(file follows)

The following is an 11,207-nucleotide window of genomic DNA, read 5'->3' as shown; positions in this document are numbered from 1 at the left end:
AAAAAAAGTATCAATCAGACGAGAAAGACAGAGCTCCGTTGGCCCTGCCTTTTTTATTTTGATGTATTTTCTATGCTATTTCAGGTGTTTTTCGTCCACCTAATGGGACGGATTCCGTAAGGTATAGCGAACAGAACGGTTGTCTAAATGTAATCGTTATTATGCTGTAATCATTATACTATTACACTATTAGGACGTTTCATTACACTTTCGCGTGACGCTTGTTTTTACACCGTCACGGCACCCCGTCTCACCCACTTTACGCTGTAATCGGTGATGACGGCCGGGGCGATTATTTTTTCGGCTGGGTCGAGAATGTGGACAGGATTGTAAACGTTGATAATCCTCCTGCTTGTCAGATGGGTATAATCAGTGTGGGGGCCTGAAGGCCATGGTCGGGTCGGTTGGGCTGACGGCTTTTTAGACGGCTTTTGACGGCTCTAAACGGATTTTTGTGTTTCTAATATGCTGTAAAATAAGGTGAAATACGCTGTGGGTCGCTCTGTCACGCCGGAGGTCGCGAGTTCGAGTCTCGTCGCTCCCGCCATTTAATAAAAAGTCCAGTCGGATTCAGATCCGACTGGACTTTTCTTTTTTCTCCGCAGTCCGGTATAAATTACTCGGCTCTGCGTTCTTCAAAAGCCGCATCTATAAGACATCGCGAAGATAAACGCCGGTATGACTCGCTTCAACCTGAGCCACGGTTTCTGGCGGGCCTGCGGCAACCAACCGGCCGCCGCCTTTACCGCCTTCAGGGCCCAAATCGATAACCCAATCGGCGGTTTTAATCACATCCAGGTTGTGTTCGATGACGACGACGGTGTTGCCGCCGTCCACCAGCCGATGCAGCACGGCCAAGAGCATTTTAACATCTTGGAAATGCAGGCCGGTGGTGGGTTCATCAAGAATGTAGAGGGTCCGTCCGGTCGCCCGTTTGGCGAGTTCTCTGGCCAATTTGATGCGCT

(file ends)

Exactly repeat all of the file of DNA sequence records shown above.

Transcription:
The following is an 11,207-nucleotide window of genomic DNA, read 5'->3' as shown; positions in this document are numbered from 1 at the left end:
AAAAAAAGTATCAATCAGACGAGAAAGACAGAGCTCCGTTGGCCCTGCCTTTTTTATTTTGATGTATTTTCTATGCTATTTCAGGTGTTTTTCGTCCACCTAATGGGACGGATTCCGTAAGGTATAGCGAACAGAACGGTTGTCTAAATGTAATCGTTATTATGCTGTAATCATTATACTATTACACTATTAGGACGTTTCATTACACTTTCGCGTGACGCTTGTTTTTACACCGTCACGGCACCCCGTCTCACCCACTTTACGCTGTAATCGGTGATGACGGCCGGGGCGATTATTTTTTCGGCTGGGTCGAGAATGTGGACAGGATTGTAAACGTTGATAATCCTCCTGCTTGTCAGATGGGTATAATCAGTGTGGGGGCCTGAAGGCCATGGTCGGGTCGGTTGGGCTGACGGCTTTTTAGACGGCTTTTGACGGCTCTAAACGGATTTTTGTGTTTCTAATATGCTGTAAAATAAGGTGAAATACGCTGTGGGTCGCTCTGTCACGCCGGAGGTCGCGAGTTCGAGTCTCGTCGCTCCCGCCATTTAATAAAAAGTCCAGTCGGATTCAGATCCGACTGGACTTTTCTTTTTTCTCCGCAGTCCGGTATAAATTACTCGGCTCTGCGTTCTTCAAAAGCCGCATCTATAAGACATCGCGAAGATAAACGCCGGTATGACTCGCTTCAACCTGAGCCACGGTTTCTGGCGGGCCTGCGGCAACCAACCGGCCGCCGCCTTTACCGCCTTCAGGGCCCAAATCGATAACCCAATCGGCGGTTTTAATCACATCCAGGTTGTGTTCGATGACGACGACGGTGTTGCCGCCGTCCACCAGCCGATGCAGCACGGCCAAGAGCATTTTAACATCTTGGAAATGCAGGCCGGTGGTGGGTTCATCAAGAATGTAGAGGGTCCGTCCGGTCGCCCGTTTGGCGAGTTCTCTGGCCAATTTGATGCGCT